- Buy early what you can online to avoid crowds and malls and ensure timely delivery. If you wait too long, problems with availability and delievery can arise. However, I almost never buy clothes or shoes online because I really need to see and inspect apparel first hand and I hate having to return things in the mail.
- Don't buy anything for yourself until after Christmas. First, you never know what you might get as a gift. Second, the sales after Christmas are even better than on Black Friday.
- If you can, take a day or two off of work in December to go Xmas shopping (a Monday or Tuesday, let's say). If you can't, go as early in the day as possible on a weekend. Except if you live in Bergen County, NJ where the stores are CLOSED on Sunday because of some 3,000 year-old "blue law" that was surely inspired by religion.
- Avoid shopping until after Nov. 20 because Mercury is in retrograde. OK, I read this somewhere, that you shouldn't buy electronics because of this crazy astrology stuff that I don't believe in. Except that I'm not going to buy anything until after early next week. Call me superstitious.
- Buy gifts at stores with good return policies. This unfortunately usually means going to the big department/chain stores, however, it's worth it in the end because your loved ones can get what they really want, or what fits them...and don't you want to spend your money effectively? One year I decided to only shop at independent stores and it was a huge debacle where nothing was returnable, or only for store credit good for a week.
- Downsize the list of people you buy gifts for, if only to reduce your stress during the holidays. Can you buy one big gift for your uncle's entire family, instead of one gift each for your uncle, aunt and three cousins? Can you arrange a dinner out with all of your friends instead of buying each of them a present? All of this rabid gift-giving can really get overwhelming and I believe that there are better ways to enjoy the holiday (food, drink) and each other than via a new green pullover fleece!
- URGENT NOTE: BOYFRIENDS/HUSBANDS MUST BUY GIRLFRIENDS/WIVES NICE GIFTS AND VICE VERSA. Cost isn't necessarily the issue, it is really the (serious and creative) thought that counts, I swear. And if you don't do it, you suck and will be in the dog house, possibly for eternity.
I will provide more holiday shopping insight and experiences during the festive season! Stay tuned.
Wednesday, November 15, 2006
I have certainly perused a few H&M stores and bought some items here and there -- but not to any great degree. It's never my true destination, but usually a "why not?" kind of visit. I guess I feel that the stores are great big giant messes and the apparel is not top-notch. In fact, the two pair of pants that I own are cast-offs acquired at a clothing swap and some other tops I bought have since worn out. I guess the best-looking piece I have is the red tuxedo-like shirt pictured here, but it's not long for this world I can assure you. I had to sew up a seam about 10 minutes after I bought it. If I'm going to buy disposable clothing, they need to cost a dollar.
Changing topics, I just heard about a new site called greenfinds.com, where you can go green with a free daily ecomail that provides you with one eco tip or organic product. Find out how you can charge your phone or iPod with a solar backpack and where to find soap with a package that turns into a basil plant. Or what about getting paid to recycle? Or how about organic CLOTHES (roll 'em up and smoke 'em)?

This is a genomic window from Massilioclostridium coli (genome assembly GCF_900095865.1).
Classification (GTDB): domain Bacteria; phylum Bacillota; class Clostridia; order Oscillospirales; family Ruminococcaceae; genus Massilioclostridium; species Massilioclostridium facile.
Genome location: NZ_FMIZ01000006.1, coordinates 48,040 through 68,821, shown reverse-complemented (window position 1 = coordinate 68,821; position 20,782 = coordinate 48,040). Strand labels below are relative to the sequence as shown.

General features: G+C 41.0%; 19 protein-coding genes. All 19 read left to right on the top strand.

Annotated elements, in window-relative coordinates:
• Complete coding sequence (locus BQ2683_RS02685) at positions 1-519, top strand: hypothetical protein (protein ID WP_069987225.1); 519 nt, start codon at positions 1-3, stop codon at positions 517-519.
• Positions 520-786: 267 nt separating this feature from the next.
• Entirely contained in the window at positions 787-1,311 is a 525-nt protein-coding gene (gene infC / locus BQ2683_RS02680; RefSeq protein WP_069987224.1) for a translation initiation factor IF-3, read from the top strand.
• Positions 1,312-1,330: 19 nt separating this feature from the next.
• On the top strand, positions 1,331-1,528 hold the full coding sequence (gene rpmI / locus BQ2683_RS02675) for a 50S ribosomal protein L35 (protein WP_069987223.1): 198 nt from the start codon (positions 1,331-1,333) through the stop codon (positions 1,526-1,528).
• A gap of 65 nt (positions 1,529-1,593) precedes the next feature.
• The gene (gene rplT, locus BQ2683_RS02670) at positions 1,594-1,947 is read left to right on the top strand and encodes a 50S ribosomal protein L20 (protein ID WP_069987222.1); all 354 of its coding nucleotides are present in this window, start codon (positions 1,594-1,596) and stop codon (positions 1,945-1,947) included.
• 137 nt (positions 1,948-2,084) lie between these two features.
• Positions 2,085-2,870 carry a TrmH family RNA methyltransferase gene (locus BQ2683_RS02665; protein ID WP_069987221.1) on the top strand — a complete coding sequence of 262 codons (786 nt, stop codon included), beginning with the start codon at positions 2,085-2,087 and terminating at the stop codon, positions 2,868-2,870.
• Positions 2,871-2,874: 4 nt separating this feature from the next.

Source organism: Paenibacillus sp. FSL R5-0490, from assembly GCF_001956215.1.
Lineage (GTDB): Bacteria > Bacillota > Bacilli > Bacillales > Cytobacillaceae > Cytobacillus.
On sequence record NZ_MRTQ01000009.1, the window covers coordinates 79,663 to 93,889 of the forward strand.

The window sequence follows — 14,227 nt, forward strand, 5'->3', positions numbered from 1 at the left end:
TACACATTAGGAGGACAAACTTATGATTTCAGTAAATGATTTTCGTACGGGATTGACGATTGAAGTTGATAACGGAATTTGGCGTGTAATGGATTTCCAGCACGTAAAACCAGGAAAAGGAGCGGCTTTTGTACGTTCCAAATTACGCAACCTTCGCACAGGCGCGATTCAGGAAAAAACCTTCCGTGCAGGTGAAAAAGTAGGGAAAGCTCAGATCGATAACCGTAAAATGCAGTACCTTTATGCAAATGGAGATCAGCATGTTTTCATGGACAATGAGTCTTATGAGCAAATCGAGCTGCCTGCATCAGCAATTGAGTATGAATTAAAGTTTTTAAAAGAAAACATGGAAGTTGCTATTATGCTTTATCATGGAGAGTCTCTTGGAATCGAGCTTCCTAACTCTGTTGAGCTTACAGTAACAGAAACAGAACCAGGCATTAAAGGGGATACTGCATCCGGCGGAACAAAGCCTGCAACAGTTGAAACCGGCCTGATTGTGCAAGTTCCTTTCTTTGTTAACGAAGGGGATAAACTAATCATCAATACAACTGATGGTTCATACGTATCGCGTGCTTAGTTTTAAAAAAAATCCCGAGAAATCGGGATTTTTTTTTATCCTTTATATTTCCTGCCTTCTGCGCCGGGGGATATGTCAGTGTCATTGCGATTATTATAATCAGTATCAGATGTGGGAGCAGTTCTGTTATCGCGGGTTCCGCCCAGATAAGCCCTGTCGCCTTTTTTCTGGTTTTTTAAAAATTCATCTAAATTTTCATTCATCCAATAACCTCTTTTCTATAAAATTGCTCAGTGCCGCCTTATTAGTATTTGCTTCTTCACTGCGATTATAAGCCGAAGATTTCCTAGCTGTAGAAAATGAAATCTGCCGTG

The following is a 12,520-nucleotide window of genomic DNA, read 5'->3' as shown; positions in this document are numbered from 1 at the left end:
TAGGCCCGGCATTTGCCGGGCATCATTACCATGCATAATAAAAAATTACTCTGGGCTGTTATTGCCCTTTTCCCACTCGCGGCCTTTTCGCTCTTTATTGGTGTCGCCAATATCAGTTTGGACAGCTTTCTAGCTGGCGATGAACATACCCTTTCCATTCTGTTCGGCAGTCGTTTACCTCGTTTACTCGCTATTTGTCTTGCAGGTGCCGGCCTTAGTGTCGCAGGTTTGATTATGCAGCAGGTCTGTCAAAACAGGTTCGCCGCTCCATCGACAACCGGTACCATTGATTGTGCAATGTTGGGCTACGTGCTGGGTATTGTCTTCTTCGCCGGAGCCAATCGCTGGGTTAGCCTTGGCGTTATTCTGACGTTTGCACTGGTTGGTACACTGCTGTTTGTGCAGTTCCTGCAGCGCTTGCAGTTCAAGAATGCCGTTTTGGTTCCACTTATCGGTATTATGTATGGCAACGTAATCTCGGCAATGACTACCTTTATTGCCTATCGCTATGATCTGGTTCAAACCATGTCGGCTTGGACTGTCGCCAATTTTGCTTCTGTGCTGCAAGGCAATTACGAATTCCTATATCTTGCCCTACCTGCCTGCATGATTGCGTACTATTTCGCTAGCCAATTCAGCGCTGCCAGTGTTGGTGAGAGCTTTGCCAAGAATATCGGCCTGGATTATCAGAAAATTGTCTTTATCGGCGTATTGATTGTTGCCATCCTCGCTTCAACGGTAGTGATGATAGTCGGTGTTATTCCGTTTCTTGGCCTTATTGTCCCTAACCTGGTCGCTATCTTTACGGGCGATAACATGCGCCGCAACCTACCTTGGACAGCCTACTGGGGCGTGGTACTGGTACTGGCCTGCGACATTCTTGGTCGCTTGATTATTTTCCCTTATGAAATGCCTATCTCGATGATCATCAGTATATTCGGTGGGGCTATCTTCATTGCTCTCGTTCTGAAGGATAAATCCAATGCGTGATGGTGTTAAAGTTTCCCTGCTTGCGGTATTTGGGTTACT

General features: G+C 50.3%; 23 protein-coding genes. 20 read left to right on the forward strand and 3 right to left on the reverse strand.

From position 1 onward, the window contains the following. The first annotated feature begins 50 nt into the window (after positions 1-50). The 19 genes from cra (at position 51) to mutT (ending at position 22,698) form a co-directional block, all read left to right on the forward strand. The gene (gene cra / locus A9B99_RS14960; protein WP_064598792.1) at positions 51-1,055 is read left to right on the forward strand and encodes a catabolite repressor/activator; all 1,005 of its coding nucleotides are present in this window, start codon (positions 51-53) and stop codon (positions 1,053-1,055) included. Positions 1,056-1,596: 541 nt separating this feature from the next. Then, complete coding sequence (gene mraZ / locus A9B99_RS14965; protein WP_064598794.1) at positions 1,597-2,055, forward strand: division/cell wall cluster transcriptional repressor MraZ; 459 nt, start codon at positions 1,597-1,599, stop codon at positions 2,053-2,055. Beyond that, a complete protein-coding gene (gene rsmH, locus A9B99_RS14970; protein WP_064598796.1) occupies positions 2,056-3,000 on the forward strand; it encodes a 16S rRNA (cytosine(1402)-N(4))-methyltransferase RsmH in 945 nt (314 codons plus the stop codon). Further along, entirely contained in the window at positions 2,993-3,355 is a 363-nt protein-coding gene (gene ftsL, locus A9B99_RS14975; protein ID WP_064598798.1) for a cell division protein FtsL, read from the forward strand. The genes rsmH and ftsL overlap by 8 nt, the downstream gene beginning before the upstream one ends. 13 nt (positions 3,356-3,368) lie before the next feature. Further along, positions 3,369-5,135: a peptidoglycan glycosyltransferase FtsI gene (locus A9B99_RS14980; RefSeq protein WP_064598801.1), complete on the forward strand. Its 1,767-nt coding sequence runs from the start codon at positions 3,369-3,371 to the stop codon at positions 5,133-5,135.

Tuesday, November 14, 2006
1. You'll be happy to know, as I was, that my parents did not disown me over yesterdays' blog. However, I left out a most important point on how they saved their money that allowed them to dress like fancy pants all these years, and also send me to a great out-of-state college: THEY ONLY HAD ONE KID (thanks to jay eff for that reminder!). The pictured rose is my peace offering to them.
2. Urbanite - Those brainiacs at The New York Times beat me to it with this new daily publication, which provides readers with what to see, eat, do and wear in New York City. It is a free e-mail newsletter sent Monday through Friday where you can find out about New York's newest restaurants, cultural events, latest styles, the best places to shop and more. There's also a weekend guide sent each Friday to help you plan your weekend. I have emailed the editor Melena Ryzik about Guerilla Shopper, but surprisingly have not heard back. She must be tremendously jealous. Let's hope she gets pregnant and goes on permanent maternity leave and then I can take over for her. I will accept an offer as a contributor in the meantime.
3. Sephora is opening a new store on Friday, November 17 at 711 Lexington Avenue @57th St. It's the most beautiful place on earth - they said so! Kidding aside, I love makeup they way I loved markers and crayons as a kid, so this place is fun for a girl and a boy (depending on what kind of boy we're talking about).
4. Like.com - Have you heard about this new shopping site? I've checked it out a bit, haven't acutally used it, but it sounded intriguing in The New York Times article that another G.S. friend passed along:
Like.com offers a shortcut for the budget-minded wannabe. The site, rolled out last week, relies on artificial intelligence technology to search images on the Web, and serve up goods for sale that visually match items on a shopper’s wish list.
Visitors to the site search for products in one of two ways. First, they may type in “red strappy shoes” or silver earrings and receive pages filled with images that match the description, along with prices and links to the product pages of the Web sites where the items are sold. Or users may browse through selected items in the wardrobes of about a dozen celebrities, including Scarlett Johansson and Jessica Simpson and choose, say, a pair of the dangling silver earrings Ms. Johansson wore to the premiere of “Scoop.” The site then searches for similar earrings, returning more than 8,000 pairs ranging in price from $40 to $8,000.
Monday, November 13, 2006